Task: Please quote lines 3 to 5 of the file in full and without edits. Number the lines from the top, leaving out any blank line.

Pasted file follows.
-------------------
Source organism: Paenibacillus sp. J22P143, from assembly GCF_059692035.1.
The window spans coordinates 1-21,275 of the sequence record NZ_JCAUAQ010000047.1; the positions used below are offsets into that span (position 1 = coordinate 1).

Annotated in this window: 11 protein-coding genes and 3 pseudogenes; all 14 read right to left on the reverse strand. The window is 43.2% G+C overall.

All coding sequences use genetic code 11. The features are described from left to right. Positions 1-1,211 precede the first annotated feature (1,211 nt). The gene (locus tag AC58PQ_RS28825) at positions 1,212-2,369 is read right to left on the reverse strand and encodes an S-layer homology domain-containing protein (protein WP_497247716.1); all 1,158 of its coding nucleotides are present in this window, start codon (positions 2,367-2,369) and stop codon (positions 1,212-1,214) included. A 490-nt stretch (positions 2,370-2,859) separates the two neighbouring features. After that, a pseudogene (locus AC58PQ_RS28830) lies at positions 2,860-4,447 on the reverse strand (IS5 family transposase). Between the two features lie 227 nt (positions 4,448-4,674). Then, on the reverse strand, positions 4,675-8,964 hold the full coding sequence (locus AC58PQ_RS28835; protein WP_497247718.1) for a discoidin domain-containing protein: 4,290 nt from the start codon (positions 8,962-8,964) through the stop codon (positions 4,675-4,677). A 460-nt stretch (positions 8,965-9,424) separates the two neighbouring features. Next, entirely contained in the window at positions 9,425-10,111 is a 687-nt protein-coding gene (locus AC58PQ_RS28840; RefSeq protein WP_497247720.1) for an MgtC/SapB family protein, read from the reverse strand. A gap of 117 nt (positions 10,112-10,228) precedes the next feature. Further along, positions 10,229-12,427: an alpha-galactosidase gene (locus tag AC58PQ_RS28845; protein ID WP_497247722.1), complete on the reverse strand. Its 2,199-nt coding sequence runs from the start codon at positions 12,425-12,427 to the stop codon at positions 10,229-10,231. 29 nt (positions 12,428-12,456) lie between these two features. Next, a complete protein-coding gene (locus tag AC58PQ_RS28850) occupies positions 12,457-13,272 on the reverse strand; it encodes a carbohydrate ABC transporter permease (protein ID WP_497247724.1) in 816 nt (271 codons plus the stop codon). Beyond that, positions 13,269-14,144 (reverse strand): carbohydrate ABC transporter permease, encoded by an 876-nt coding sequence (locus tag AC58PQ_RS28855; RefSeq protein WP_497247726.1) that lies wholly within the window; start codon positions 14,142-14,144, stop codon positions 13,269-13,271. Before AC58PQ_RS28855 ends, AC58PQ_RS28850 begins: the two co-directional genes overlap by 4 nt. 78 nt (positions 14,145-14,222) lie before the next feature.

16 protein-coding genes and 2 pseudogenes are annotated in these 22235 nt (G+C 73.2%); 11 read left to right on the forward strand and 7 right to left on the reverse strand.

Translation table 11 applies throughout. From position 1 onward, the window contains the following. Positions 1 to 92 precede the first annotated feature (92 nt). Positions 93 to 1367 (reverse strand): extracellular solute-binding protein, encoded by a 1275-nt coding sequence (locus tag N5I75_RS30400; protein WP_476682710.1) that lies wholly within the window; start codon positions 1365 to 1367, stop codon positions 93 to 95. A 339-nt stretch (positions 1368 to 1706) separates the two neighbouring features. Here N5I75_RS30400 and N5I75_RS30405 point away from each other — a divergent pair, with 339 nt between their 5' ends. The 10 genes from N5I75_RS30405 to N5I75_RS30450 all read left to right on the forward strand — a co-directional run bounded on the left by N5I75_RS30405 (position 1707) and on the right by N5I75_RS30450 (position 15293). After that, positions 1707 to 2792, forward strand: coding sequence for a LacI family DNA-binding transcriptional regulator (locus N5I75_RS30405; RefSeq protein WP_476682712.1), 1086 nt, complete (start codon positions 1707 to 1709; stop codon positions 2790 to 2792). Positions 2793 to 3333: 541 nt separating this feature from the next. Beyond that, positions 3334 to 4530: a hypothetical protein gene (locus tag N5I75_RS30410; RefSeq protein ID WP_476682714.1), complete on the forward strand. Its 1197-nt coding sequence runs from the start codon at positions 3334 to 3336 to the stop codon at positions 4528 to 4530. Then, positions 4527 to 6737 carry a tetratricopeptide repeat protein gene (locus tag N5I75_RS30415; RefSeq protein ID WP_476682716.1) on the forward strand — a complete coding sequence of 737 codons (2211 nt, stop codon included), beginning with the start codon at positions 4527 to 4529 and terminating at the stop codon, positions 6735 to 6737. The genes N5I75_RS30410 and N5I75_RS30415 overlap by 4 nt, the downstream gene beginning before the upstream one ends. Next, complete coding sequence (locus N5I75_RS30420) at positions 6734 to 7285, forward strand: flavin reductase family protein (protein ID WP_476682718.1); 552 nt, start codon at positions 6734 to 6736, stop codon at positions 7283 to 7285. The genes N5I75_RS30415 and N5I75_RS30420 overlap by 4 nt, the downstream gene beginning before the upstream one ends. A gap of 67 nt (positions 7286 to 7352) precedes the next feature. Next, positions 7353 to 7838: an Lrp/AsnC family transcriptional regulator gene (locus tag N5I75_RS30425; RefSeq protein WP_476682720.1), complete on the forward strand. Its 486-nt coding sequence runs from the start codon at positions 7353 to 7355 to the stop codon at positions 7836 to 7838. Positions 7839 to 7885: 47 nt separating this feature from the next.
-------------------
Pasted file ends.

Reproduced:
Annotated in this window: 11 protein-coding genes and 3 pseudogenes; all 14 read right to left on the reverse strand. The window is 43.2% G+C overall.

All coding sequences use genetic code 11. The features are described from left to right. Positions 1-1,211 precede the first annotated feature (1,211 nt). The gene (locus tag AC58PQ_RS28825) at positions 1,212-2,369 is read right to left on the reverse strand and encodes an S-layer homology domain-containing protein (protein WP_497247716.1); all 1,158 of its coding nucleotides are present in this window, start codon (positions 2,367-2,369) and stop codon (positions 1,212-1,214) included. A 490-nt stretch (positions 2,370-2,859) separates the two neighbouring features. After that, a pseudogene (locus AC58PQ_RS28830) lies at positions 2,860-4,447 on the reverse strand (IS5 family transposase). Between the two features lie 227 nt (positions 4,448-4,674). Then, on the reverse strand, positions 4,675-8,964 hold the full coding sequence (locus AC58PQ_RS28835; protein WP_497247718.1) for a discoidin domain-containing protein: 4,290 nt from the start codon (positions 8,962-8,964) through the stop codon (positions 4,675-4,677). A 460-nt stretch (positions 8,965-9,424) separates the two neighbouring features. Next, entirely contained in the window at positions 9,425-10,111 is a 687-nt protein-coding gene (locus AC58PQ_RS28840; RefSeq protein WP_497247720.1) for an MgtC/SapB family protein, read from the reverse strand. A gap of 117 nt (positions 10,112-10,228) precedes the next feature. Further along, positions 10,229-12,427: an alpha-galactosidase gene (locus tag AC58PQ_RS28845; protein ID WP_497247722.1), complete on the reverse strand. Its 2,199-nt coding sequence runs from the start codon at positions 12,425-12,427 to the stop codon at positions 10,229-10,231. 29 nt (positions 12,428-12,456) lie between these two features. Next, a complete protein-coding gene (locus tag AC58PQ_RS28850) occupies positions 12,457-13,272 on the reverse strand; it encodes a carbohydrate ABC transporter permease (protein ID WP_497247724.1) in 816 nt (271 codons plus the stop codon). Beyond that, positions 13,269-14,144 (reverse strand): carbohydrate ABC transporter permease, encoded by an 876-nt coding sequence (locus tag AC58PQ_RS28855; RefSeq protein WP_497247726.1) that lies wholly within the window; start codon positions 14,142-14,144, stop codon positions 13,269-13,271. Before AC58PQ_RS28855 ends, AC58PQ_RS28850 begins: the two co-directional genes overlap by 4 nt. 78 nt (positions 14,145-14,222) lie before the next feature.

16 protein-coding genes and 2 pseudogenes are annotated in these 22235 nt (G+C 73.2%); 11 read left to right on the forward strand and 7 right to left on the reverse strand.